nutrient

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nutrient

 [noo´tre-ent]
1. nourishing; aiding nutrition.
2. a food or biochemical substance used by the body that must be supplied in adequate amounts from foods consumed. There are six classes of nutrients: water, proteins, carbohydrates, fats, minerals, and vitamins.
Miller-Keane Encyclopedia and Dictionary of Medicine, Nursing, and Allied Health, Seventh Edition. © 2003 by Saunders, an imprint of Elsevier, Inc. All rights reserved.

nu·tri·ent

(nū'trē-ĕnt),
A constituent of food necessary for normal physiologic function.
[L. nutriens, fr. nutrio, to nourish]
Farlex Partner Medical Dictionary © Farlex 2012

nutrient

(no͞o′trē-ənt, nyo͞o′-)
n.
A source of nourishment, especially a nourishing ingredient in a food.
adj.
Providing nourishment.
The American Heritage® Medical Dictionary Copyright © 2007, 2004 by Houghton Mifflin Company. Published by Houghton Mifflin Company. All rights reserved.

nutrient

Food industry
A substance added to foods that increases their vitamin, mineral and/or protein content.
Segen's Medical Dictionary. © 2012 Farlex, Inc. All rights reserved.

nutrient

Food industry A substance added to foods to ↑ vitamin, mineral and protein content Nutrition A general term for proteins, carbohydrates, fats, vitamins and minerals, necessary for growth and maintenance of life. See Food additive, Macronutrient, Micronutrient.
McGraw-Hill Concise Dictionary of Modern Medicine. © 2002 by The McGraw-Hill Companies, Inc.

nu·tri·ent

(nū'trē-ĕnt)
A constituent of food necessary for normal physiologic function.
[L. nutriens, fr. nutrio, to nourish]
Medical Dictionary for the Health Professions and Nursing © Farlex 2012

nutrient

Anything that nourishes. Any physiologically valuable ingredient in food.
Collins Dictionary of Medicine © Robert M. Youngson 2004, 2005

nutrient

any material that organisms take in and assimilate for growth and maintenance.
Collins Dictionary of Biology, 3rd ed. © W. G. Hale, V. A. Saunders, J. P. Margham 2005

Nutrient

A food substance that provides energy or is necessary for growth and repair. Examples of nutrients are vitamins, minerals, carbohydrates, fats, and proteins.
Gale Encyclopedia of Medicine. Copyright 2008 The Gale Group, Inc. All rights reserved.

nu·tri·ent

(nū'trē-ĕnt)
Constituent of food necessary for normal physiologic function.
[L. nutriens, fr. nutrio, to nourish]
Medical Dictionary for the Dental Professions © Farlex 2012
References in periodicals archive ?
Effect of alfalfa stage of maturity and cutting time on FT/IR carbohydrate and lignin molecular structures and relationship with wet chemical nutrient profile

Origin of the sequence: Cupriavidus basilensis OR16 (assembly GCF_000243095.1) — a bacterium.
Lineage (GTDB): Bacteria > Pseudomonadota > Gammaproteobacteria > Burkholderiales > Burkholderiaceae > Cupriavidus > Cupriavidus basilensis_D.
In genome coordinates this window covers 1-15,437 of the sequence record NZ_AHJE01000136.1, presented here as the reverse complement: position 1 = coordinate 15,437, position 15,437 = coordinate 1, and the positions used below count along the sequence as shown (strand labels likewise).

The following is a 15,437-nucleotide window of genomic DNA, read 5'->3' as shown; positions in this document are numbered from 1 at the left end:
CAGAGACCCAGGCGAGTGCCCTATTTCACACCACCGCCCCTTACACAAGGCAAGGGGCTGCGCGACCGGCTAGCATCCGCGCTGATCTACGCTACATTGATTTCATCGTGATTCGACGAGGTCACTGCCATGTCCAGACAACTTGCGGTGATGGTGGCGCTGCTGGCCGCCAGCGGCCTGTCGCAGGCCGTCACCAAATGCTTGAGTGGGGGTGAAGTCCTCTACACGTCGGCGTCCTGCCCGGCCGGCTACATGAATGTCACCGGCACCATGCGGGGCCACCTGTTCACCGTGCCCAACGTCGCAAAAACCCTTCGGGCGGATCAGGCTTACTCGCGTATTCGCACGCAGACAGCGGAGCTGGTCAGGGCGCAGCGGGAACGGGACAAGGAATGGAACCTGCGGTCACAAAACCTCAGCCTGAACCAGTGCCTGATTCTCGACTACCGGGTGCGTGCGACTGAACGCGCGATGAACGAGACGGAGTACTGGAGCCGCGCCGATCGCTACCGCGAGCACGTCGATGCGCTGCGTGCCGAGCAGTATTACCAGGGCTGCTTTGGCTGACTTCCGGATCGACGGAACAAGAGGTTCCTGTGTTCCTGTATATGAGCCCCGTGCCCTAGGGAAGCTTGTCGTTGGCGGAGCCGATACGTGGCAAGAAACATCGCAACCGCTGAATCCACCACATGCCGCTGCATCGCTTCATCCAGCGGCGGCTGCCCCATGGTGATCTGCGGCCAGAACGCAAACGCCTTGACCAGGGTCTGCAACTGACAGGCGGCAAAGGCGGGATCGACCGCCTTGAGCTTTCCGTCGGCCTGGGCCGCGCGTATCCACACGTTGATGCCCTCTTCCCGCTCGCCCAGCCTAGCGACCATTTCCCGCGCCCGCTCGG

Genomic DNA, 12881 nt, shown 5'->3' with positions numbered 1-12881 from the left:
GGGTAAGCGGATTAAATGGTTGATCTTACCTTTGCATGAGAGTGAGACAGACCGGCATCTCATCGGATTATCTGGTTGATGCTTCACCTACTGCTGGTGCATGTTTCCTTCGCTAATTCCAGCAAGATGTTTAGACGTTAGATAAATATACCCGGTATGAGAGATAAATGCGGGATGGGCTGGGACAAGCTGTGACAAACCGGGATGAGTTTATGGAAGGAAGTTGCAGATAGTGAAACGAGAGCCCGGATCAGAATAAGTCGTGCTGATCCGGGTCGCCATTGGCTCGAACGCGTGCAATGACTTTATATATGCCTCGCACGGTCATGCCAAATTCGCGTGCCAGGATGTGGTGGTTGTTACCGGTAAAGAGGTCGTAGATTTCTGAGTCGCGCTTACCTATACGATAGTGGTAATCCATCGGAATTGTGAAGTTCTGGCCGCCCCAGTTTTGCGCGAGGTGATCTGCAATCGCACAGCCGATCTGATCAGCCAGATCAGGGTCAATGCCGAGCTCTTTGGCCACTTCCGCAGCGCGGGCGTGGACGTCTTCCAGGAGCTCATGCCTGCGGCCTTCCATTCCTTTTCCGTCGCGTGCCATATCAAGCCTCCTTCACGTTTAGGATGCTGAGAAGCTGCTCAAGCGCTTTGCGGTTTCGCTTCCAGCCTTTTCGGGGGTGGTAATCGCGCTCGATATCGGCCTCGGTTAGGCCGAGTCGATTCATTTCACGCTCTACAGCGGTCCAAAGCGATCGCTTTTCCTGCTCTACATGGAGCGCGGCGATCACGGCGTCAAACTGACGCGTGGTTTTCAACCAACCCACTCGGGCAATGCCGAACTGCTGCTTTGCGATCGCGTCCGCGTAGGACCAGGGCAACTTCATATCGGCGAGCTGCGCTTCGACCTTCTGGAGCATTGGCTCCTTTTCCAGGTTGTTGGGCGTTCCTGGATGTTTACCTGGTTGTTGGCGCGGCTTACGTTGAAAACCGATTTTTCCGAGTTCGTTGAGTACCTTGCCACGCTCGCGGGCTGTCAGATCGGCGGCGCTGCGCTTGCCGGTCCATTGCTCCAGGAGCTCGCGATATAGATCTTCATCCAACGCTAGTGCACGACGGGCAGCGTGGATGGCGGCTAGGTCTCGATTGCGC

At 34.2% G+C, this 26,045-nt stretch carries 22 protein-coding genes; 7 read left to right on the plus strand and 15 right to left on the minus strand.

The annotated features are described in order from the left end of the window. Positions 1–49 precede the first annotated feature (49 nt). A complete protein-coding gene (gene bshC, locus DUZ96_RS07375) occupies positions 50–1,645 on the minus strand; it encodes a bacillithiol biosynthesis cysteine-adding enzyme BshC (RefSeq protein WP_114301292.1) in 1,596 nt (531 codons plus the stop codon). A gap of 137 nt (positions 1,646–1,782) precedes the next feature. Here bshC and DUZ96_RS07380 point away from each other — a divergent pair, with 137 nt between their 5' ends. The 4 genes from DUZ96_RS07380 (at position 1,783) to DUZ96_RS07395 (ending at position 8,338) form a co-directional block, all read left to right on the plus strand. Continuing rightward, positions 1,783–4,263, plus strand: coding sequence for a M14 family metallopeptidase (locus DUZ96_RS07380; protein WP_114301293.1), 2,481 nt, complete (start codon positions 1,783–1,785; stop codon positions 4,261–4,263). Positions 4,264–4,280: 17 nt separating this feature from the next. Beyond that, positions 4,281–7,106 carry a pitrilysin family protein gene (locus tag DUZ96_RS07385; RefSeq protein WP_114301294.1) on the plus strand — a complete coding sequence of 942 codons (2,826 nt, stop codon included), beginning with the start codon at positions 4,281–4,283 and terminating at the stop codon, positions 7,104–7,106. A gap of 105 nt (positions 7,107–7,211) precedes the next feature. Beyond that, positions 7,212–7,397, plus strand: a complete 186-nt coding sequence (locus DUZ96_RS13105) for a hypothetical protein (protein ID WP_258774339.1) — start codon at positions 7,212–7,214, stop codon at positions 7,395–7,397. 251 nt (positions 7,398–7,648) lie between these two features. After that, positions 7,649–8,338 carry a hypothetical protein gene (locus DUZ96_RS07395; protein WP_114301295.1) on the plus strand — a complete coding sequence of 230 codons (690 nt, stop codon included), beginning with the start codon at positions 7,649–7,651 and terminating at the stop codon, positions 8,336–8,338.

Pet foods that meet these requirements have a statement on the packaging that they have either been formulated based on the AAFCO nutrient profiles or tested via AAFCO feeding trials.
Further, inoculation of KCC-32 in IRG silage enhanced the quality and nutrient profile. Subsequently, KCC-32 produced high amount of lactic acid in MRS growth medium as well as silage preparation.
Few seeds can match the nutrient profile of hemp seeds as a rich source of the omega-3 precursor ALA and hard-to-find beneficial GLA.
According to Mark Mueller, Botanic Innovations founder, "Red Zinfandel Grape Seed Oil does have similar nutrient profiles to other types of grape seed oil, but specifying the grape type gives marketers good options to highlight ingredients more effectively."
(2.) Nutrient profile of 1 fluid ounce cow milk compared with 1 fluid ounce human breast milk was taken from First Data Bank Nutritionist IV Diet Analysis software program.
She concluded that how a food makes us feel is more complex than its nutrient profile alone.
This new generation of nutrition symbols and ratings--which I shall refer to collectively as nutrient profile labeling--is a complex phenomenon that encompasses a variety of different types of label claims.
Mark Walpole comments: "The ingredient has three main marketing angles: its nutrient profile, its connection with health through the association with the health benefits of red wine, and the sheer romance of having a Cabernet bread or a Champagne cracker."
These are groupings of foods with a general commonality of nutrient profile. In Australia, the commonly used food groups (so-called core food groups) are a cereals/grains-based group (breads, cereals, rice, pasta, noodles), a milk-based group (milk, yoghurt, cheese), fruits, vegetables and legumes, and a group sometimes termed meats and alternatives (meat, fish, poultry, eggs, nuts, legumes).
However, the current text specifies that nutrition claims (but not health claims) shall be allowed on foods that contain a single nutrient (fat, saturated fat, trans fat, sugars or sodium) in excess of the nutrient profile amount, if the claim is accompanied by a disclaimer regarding the undesired nutrient.